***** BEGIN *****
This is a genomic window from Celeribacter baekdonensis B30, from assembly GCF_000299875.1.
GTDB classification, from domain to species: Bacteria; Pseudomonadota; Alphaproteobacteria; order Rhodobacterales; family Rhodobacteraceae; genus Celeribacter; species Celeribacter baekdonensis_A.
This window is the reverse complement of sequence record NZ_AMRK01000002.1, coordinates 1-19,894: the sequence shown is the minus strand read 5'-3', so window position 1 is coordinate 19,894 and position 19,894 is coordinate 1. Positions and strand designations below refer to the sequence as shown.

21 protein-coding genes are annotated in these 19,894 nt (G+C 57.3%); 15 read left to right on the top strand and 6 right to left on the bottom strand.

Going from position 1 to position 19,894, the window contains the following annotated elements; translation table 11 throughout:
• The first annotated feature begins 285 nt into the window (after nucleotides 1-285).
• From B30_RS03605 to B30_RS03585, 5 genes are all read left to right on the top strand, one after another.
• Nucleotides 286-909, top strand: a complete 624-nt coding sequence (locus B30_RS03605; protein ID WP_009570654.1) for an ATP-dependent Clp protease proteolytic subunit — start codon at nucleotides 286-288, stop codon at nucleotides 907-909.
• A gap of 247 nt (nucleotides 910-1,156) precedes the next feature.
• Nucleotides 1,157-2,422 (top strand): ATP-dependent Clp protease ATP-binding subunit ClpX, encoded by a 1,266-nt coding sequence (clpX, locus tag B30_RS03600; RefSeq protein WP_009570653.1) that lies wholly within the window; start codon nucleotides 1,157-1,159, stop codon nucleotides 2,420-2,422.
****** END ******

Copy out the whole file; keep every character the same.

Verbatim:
This is a genomic window from Celeribacter baekdonensis B30, from assembly GCF_000299875.1.
GTDB classification, from domain to species: Bacteria; Pseudomonadota; Alphaproteobacteria; order Rhodobacterales; family Rhodobacteraceae; genus Celeribacter; species Celeribacter baekdonensis_A.
This window is the reverse complement of sequence record NZ_AMRK01000002.1, coordinates 1-19,894: the sequence shown is the minus strand read 5'-3', so window position 1 is coordinate 19,894 and position 19,894 is coordinate 1. Positions and strand designations below refer to the sequence as shown.

21 protein-coding genes are annotated in these 19,894 nt (G+C 57.3%); 15 read left to right on the top strand and 6 right to left on the bottom strand.

Going from position 1 to position 19,894, the window contains the following annotated elements; translation table 11 throughout:
• The first annotated feature begins 285 nt into the window (after nucleotides 1-285).
• From B30_RS03605 to B30_RS03585, 5 genes are all read left to right on the top strand, one after another.
• Nucleotides 286-909, top strand: a complete 624-nt coding sequence (locus B30_RS03605; protein ID WP_009570654.1) for an ATP-dependent Clp protease proteolytic subunit — start codon at nucleotides 286-288, stop codon at nucleotides 907-909.
• A gap of 247 nt (nucleotides 910-1,156) precedes the next feature.
• Nucleotides 1,157-2,422 (top strand): ATP-dependent Clp protease ATP-binding subunit ClpX, encoded by a 1,266-nt coding sequence (clpX, locus tag B30_RS03600; RefSeq protein WP_009570653.1) that lies wholly within the window; start codon nucleotides 1,157-1,159, stop codon nucleotides 2,420-2,422.